Gov. Bryant signs executive order creating Mississippi Rural Health Care Task Force

 

NEWSMS – Democrats call on Bryant to fix teacher raise error

“We call upon Governor Bryant to immediately fix the so-called $14 million “error” that denies a large number of public school teachers the $1,500 raise we believed we passed in Senate Bill 2770 during the regular session,” the statement reads.

“We advise that he implement the power granted to him years ago by the Legislature to single-handedly move dollars from the Rainy Day Fund to close the funding gap,” the statement reads. “We believe this would be the quickest, easiest and most logical action he can take to address the issue. Any subsequent budgeting adjustments to the Rainy Day Fund and teacher pay can be handled in January 2020 with the start of the new term.”

While Democrats attempt to place the blame upon Governor Bryant and leadership in the Senate and House, Republicans like Representative Becky Currie aren’t standing for it.

“I’m here to tell you that the Department of Education apparently can’t count,” said Currie. “You know, we pay a superintendent more than any other state in the United States and we depend on her to give us the information that we need and apparently they can’t count. Everybody knows that there are different paid teachers. Career and technical teachers are paid by the federal government and they are in a different stack, but when we ask for those numbers, we expect them to be able to give us the right numbers.”

WTOK – Mississippi governor decries state flag removal

The governor of Mississippi says he is disappointed in a decision by his counterpart in New Jersey to remove the southern state’s flag from a park overlooking the Statue of Liberty.

Republican Mississippi Gov. Phil Bryant said in a statement Friday that “I’m disappointed in Gov. Murphy’s actions. As I have repeatedly said, the voters of Mississippi should decide what the state flag is or is not.”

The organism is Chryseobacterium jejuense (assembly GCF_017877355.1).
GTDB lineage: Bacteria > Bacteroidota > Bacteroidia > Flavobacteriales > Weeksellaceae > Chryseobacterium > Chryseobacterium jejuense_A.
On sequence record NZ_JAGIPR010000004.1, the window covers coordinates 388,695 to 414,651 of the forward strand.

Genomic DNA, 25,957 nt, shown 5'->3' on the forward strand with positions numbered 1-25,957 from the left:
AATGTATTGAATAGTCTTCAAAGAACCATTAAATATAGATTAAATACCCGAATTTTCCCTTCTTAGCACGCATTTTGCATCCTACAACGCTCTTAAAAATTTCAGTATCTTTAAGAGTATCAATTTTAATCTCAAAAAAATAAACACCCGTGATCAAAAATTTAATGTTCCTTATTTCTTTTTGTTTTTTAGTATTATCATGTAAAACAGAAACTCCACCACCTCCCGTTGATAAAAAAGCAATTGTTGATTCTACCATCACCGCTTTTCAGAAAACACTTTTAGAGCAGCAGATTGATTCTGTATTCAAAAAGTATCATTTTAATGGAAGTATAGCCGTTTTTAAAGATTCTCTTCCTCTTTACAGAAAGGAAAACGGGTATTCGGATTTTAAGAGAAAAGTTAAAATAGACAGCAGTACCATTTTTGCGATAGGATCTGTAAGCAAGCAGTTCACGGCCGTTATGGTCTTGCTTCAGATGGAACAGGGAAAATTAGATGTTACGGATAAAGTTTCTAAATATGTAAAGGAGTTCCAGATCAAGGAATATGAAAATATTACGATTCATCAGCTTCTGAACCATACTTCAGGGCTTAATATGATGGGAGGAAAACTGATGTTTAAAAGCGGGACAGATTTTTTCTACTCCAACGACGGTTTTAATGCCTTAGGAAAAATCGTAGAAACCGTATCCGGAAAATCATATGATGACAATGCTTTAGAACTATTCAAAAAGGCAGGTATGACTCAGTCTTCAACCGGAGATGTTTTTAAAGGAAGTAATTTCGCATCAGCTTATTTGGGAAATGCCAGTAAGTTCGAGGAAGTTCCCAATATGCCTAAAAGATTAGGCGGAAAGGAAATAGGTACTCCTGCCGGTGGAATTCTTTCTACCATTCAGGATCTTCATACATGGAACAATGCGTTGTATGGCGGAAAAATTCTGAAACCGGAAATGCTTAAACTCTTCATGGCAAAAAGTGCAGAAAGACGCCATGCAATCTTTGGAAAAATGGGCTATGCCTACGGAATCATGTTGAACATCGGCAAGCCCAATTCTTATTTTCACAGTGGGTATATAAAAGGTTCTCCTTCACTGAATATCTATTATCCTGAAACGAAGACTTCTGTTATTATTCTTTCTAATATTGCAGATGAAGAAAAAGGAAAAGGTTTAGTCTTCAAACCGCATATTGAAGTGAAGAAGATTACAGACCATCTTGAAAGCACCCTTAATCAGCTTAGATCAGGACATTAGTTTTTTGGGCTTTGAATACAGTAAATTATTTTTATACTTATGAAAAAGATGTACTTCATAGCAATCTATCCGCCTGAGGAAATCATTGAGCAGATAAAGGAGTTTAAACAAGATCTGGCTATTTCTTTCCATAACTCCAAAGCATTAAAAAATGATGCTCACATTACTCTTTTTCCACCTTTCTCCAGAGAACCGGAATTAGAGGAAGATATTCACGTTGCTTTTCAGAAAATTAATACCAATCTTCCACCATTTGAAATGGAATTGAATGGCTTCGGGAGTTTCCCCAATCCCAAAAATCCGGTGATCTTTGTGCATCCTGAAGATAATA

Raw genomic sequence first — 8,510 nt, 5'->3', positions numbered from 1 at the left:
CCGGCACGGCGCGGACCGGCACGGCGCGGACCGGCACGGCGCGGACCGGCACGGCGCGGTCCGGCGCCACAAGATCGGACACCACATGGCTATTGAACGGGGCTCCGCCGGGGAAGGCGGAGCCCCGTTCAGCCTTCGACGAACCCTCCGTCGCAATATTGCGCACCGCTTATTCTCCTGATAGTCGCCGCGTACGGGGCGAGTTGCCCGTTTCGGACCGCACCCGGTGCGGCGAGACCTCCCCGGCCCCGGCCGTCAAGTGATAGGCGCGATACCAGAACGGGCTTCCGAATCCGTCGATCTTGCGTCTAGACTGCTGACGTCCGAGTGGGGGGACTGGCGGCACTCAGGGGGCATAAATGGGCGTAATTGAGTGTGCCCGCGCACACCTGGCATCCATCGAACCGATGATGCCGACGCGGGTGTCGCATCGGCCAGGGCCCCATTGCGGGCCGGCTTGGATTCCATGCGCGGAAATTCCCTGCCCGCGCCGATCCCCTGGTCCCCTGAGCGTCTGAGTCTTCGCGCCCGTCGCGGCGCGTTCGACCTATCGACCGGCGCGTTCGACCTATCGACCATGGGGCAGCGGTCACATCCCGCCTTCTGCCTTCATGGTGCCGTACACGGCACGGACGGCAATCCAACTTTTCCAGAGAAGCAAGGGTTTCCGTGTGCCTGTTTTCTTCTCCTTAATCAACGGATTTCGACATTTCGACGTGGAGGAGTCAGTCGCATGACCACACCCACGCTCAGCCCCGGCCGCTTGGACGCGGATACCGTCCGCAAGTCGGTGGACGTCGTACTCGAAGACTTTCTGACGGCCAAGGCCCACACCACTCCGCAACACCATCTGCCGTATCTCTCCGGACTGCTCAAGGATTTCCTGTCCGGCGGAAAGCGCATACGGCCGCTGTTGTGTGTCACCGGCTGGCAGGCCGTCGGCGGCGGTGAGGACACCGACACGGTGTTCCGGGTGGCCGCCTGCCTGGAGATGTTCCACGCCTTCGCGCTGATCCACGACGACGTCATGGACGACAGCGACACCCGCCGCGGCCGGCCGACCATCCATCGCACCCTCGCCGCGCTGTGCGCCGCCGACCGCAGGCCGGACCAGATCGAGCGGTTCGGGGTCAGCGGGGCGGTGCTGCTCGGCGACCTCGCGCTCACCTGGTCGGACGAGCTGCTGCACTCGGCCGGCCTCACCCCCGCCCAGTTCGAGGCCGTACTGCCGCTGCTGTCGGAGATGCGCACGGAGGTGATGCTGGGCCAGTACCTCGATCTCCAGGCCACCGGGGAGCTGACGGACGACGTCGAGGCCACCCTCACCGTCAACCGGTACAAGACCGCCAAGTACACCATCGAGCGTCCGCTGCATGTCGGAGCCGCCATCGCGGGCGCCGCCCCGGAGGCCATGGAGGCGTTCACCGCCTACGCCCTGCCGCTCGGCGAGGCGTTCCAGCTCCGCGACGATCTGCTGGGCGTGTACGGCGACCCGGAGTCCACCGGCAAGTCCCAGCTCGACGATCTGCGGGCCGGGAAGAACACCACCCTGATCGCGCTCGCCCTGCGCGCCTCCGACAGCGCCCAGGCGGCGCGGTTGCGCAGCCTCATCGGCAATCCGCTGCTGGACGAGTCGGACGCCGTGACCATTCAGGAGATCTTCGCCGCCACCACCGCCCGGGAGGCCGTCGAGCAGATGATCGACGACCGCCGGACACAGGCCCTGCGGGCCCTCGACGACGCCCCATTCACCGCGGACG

The Mississippi flag includes the Confederate battle emblem in the upper left corner.

DAILY JOURNAL – AG candidate botches endorsement claims

Mark BakerAttorney general candidate Mark Baker has falsely claimed the endorsement of at least two sheriffs, including Lee County’s Jim Johnson.

Baker is one of three Republicans seeking the office of attorney general and on Thursday afternoon, his campaign publicly claimed the endorsement of 12 sheriffs in the state.

But several sheriffs didn’t know anything about it…

…On Friday, Baker’s campaign manager Chet Martin acknowledged the error and apologized.

“There was a miscommunication between sheriffs Johnson and Hodge and the campaign,” Martin told the Daily Journal. “We sincerely apologize for the mistake and we hope to earn their endorsement in the future.”

Bryant communications director heads to private sector

 

WLBT – Lawyers: Mississippi making abortion ‘virtually unavailable’

Lawyers: Mississippi making abortion ‘virtually unavailable’A Mississippi law banning most abortions starting at about six weeks of pregnancy is unconstitutional and will make the procedure “virtually unavailable” in the state, reproductive rights attorneys say.

In a court filing Thursday, the attorneys gave detailed arguments about why they want a federal judge to block the law from taking effect July 1.

State attorneys wrote last week that Mississippi has an interest in preserving fetal life “from the moment of conception.”

Hyde-Smith, Guest seeks to rename Brookhaven post office for 3 fallen officers

 

Thompson gives commencement address at Rust College

 

Palazzo: The wall is being built

 

MBJ – Bill Crawford: Prosperity indicators not so good across Mississippi

Well, some things are good, but some are far from good. One is population growth, rather, lack thereof.

As Jack Schultz noted in his best seller Boomtown USA, population growth is one the best indicators of an area’s prosperity. People, especially young people, gravitate to booming economies with good quality of life.

So, when you talk to your favorite politicians, ask them to explain why all those good things happening in Mississippi are not resulting in population growth.